The VMware vSphere PowerCLI Reference will officially go on sale April 12th, and if your a vSphere administrator this one is a must have. We gathered the collective automation experience of four vEXPERTS and a MVP, and then filtered it through a fifth vEXPERT. The end result was a collection of polished solutions that are not only technically proficient, but more importantly will work the first time every time! Having all built and maintained large infrastructures we combined our collective knowledge and wrote a complete reference, we cover the entire life cycle from creating your environment to monitoring it long term. I mean it, we left no stone unturned where VMware had no PowerCLI solution we wrote our own. This book includes a PowerShell Module with 79 custom advanced functions! We also considered how you would use our book, and chose to take a task driven approach, this enabled you to just flip to the answer you need. You don’t have to “read” all 780 pages… instead think of this book as a fire extinguisher for your virtual infrastructure.

So that’s great, but who needs a book? With blogs and the community forums you can just find the answer right? Yes, yes you can eventually, but if you do that your shopping at a fishery. In this book we WILL teach you to fish! As a commitment to that end we created a dedicated web site to support our work. If you find a bug, or if we missed something you can post a question in our forum!

Admittedly this is my first published work, but I couldn’t be prouder of it. In my opinion The ONYX, and vSphere SDK chapters alone would be worth the cover price. I look forward to the release, and to your honest opinions of our work!


PowerShell: NetApp DataONTAP Toolkit v1.3 A PSProvider done right!

Within the PowerShell community there has been a lingering debate over modules and providers.  Initially everyone seemed compelled to do both. Personally, I’ve never been very impressed by third party providers.  Mainly because they always felt like a gimmick.  They forced the file system analog, and the results where not very good. They were buggy, slow, and didn’ t support the standard provider hooks.  This lead to many vendors never bothering, and focused instead on cmdlets.  I myself had come to the conclusion that providers where something for the PowerShell team, and third party ISV should just leave them alone.  Fortunately the provider in version 1.3 of the DataONTAP PowerShell toolkit has broken the mold and renewed my faith in providers!

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PowerShell: Automate SUN ILOM configuration

I’m currently winding down on a datacenter build that has consumed me for the better part of six months.  Last night our team went through and stood up vSphere on 200+ hosts. I know that’s nothing for you cloud providers, but that’s a lot of servers for the average IT shop.   Being a lights out datacenter we have 3 management paths to every server IP-KVM, ILOM, and serial ports.  Going through and setting all that up would have been a pain in the but, so I did a little searching and found how to configure the SUN ILOM via the serial port.  With that document and little experimentation I quickly had my script, now all that was left was to learn how to script via a COM port.  I turned to BING and found this article which pointed me to a new-to-me .Net Class…  about 4hrs later I had a complete solution, and yet another example of the Admin Development Model.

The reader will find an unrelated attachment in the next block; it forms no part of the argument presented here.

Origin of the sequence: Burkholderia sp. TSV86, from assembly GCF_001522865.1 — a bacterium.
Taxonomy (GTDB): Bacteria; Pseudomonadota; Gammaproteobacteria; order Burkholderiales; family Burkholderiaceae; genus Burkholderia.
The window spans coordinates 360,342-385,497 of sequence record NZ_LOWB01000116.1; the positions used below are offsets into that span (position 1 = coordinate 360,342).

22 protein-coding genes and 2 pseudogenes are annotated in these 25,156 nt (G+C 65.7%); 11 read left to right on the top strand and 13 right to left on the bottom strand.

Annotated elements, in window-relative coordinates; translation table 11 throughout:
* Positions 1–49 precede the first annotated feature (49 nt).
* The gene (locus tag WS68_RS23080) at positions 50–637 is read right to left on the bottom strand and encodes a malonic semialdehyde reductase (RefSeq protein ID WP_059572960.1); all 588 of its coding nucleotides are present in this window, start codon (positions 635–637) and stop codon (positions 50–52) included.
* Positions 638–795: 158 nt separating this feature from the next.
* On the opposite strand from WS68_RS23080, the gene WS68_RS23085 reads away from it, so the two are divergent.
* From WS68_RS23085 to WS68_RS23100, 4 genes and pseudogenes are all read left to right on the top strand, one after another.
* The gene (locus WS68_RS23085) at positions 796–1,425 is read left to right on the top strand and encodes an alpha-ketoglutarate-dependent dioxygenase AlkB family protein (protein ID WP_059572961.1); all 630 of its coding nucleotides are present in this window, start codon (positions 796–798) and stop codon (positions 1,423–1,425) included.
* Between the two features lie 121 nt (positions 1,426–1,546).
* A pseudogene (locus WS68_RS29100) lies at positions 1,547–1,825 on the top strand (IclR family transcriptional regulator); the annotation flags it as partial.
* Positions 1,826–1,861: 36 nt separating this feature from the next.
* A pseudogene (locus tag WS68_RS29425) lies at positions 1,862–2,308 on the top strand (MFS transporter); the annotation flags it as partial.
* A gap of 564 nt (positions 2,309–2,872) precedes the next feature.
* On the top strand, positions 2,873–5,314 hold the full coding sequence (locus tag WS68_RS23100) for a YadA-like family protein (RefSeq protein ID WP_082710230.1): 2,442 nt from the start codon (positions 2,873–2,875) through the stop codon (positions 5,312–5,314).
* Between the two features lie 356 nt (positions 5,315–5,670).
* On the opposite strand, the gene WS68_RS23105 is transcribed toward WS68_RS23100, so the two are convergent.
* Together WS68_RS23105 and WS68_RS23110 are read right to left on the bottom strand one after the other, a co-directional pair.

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PowerCLI: Force NetApp Virtual Storage Console (VSC) to use a FQDN

First let me say, I love VCS, it took all of the complexity out of using NetApp storage in a vSphere environment.  I have been tolerating one annoyance for quite some time now, and this morning said annoyance broke VCS at a customer site. What’s wrong with VCS? Well, for some reason it forces you to register the plugin with vCenter using an IP address.  Due to an over-restrictive proxy configuration, which caused only fully qualified domain names(FQDN) worked. Any IP address was redirected to an web page that explained said over-restricted policy, because VCS is mainly a web page the use of an IP address broke everything.  I searched around a little, and found Williams Lams post on removing plug-ins with the MOB. Once I found the pivot point for Plug-ins, I searched the API Reference, and found the ExtensionManager object.   Now that I had the Object in hand, I fired up PowerCLI and in less than 10 min figured out how to manually adjust the URL VSC used. It was so easy that I think I’m going to try and slap together a quick module to manage plug-ins via PowerCLI, but in the meantime if you, like me, have been frustrated by VSCs use of an IP address… try this.